The view from Iapetus
Posted by Emily Lakdawalla
10-09-2007 18:22 CDT
On the way out to its date with Iapetus, Cassini snapped a broad family portrait of Saturn and all the other large moons. The portrait below was assembled by Gordan Ugarkovic. Just imagine if you were sitting astride Cassini, more than three million kilometers from Saturn; not only would this be your view, but at the relatively slow pace of your orbit about Saturn you'd get to sit there and watch the shifting positions of all of these moons as Saturn's stormy globe rotated sedately beneath them all.
NASA / JPL / SSI / Color mosaic by Gordan Ugarkovic
Saturn family portrait (or, the view from Iapetus)
From a distance of roughly three million kilometers (two million miles), Cassini contemplated almost the entire system of Saturn, its rings, and its moons. From left to right, the moons are: Dione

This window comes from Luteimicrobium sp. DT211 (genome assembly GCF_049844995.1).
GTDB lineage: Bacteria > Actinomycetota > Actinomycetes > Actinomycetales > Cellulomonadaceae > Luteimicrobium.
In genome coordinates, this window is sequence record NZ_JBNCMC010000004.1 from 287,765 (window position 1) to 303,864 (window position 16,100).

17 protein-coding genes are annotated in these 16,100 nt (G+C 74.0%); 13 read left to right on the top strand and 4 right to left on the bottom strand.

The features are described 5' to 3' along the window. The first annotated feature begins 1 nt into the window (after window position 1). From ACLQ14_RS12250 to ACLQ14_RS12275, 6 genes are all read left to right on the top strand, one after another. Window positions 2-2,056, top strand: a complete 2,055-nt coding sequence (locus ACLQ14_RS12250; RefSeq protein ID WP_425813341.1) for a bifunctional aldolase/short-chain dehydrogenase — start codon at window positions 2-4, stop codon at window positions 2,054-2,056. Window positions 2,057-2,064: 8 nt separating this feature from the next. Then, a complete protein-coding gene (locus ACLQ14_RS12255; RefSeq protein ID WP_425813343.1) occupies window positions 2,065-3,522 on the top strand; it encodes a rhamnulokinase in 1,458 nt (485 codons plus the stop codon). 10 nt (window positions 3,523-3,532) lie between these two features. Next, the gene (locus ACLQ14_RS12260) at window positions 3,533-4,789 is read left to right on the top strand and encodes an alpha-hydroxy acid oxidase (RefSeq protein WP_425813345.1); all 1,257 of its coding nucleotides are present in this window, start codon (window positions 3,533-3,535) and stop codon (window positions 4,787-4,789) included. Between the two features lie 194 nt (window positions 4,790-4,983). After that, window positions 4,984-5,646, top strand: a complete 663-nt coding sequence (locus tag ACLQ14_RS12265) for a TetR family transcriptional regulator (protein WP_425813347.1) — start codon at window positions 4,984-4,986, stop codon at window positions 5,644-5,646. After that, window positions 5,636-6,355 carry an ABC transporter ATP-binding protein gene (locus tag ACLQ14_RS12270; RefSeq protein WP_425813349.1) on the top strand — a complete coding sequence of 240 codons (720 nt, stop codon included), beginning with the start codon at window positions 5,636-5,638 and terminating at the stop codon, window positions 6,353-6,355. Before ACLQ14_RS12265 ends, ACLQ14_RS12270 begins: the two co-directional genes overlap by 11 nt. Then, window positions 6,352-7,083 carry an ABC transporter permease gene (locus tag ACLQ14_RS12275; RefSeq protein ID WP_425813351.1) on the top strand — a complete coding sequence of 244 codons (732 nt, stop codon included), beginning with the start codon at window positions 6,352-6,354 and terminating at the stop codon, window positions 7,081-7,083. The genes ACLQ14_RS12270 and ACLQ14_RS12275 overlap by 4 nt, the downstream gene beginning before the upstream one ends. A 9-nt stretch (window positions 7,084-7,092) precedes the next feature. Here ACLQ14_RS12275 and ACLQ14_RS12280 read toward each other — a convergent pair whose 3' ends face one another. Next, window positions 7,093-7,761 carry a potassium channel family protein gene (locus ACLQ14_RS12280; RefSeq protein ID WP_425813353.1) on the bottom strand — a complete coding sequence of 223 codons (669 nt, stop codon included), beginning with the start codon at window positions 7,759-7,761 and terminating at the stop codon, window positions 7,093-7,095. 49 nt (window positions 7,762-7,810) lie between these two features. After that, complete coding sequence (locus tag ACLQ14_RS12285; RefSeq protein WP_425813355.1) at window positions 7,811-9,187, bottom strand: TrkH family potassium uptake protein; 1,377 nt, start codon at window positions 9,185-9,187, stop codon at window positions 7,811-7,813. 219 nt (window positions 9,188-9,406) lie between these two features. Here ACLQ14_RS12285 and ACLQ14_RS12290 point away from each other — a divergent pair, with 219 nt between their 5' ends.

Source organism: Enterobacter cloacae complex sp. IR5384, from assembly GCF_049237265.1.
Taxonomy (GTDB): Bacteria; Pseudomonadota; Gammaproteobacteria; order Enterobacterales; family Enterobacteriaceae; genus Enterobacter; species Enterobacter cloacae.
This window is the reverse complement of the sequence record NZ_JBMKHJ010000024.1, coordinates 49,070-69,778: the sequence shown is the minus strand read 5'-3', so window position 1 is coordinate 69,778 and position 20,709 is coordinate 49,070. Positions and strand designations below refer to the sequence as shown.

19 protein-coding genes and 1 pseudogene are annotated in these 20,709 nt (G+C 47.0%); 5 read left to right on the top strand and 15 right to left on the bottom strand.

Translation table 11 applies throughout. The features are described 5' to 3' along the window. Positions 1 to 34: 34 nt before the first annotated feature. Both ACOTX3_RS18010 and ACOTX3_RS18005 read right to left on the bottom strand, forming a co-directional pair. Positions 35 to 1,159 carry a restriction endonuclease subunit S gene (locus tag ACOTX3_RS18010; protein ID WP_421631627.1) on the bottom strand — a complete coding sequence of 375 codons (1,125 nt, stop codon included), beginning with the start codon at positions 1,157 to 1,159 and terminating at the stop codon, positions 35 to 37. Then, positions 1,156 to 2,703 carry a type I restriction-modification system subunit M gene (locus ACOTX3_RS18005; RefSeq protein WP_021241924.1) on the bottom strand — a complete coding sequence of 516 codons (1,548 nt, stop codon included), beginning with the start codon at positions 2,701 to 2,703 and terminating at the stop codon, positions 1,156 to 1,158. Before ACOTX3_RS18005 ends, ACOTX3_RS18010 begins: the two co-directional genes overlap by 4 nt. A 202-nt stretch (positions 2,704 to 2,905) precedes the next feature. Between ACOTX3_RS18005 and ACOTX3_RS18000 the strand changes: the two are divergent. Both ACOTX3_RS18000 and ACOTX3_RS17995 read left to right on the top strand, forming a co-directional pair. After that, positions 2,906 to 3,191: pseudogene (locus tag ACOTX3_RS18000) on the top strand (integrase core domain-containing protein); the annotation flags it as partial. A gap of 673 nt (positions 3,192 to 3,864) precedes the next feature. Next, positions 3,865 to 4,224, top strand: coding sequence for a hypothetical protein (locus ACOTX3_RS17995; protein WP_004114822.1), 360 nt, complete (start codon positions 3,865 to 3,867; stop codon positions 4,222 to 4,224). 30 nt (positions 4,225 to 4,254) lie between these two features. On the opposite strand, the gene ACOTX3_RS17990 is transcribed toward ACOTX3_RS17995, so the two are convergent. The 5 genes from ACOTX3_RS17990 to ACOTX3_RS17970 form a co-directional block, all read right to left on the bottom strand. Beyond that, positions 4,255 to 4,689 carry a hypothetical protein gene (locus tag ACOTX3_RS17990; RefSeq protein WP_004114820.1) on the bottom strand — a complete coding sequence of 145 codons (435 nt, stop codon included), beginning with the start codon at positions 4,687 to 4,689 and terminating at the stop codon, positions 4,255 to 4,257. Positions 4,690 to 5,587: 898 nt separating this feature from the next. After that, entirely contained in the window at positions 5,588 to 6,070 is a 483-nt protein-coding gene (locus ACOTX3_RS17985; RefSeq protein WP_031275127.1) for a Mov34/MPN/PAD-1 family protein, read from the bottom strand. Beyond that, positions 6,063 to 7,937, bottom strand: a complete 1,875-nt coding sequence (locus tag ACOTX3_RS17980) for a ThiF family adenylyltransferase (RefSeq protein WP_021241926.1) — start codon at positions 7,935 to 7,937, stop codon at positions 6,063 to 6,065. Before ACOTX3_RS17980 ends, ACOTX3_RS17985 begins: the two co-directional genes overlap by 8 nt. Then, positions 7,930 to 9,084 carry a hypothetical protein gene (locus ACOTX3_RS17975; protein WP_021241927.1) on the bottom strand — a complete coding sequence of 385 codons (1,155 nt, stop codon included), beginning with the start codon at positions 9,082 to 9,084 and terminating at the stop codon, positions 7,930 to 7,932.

(just to the left of the rings); Mimas
(just above the rings in front of the ring shadow on the left side of Saturn); Rhea
(at roughly 11:00 at the edge of Saturn's disk); Tethys
(to the right of and slightly above the rings); and finally orange Titan
(lower right). Only one large moon is missing from the view, Iapetus, which lay almost directly behind Cassini when this family portrait was taken. This version of the portrait was composed of raw images, so the color balance and relative brightnesses of the moons are not quite correct.
See other posts from September 2007
Or read more blog entries about:
In 2016, The Planetary Society’s LightSail program will take the technology a step further.
I want to help!
Pretty pictures and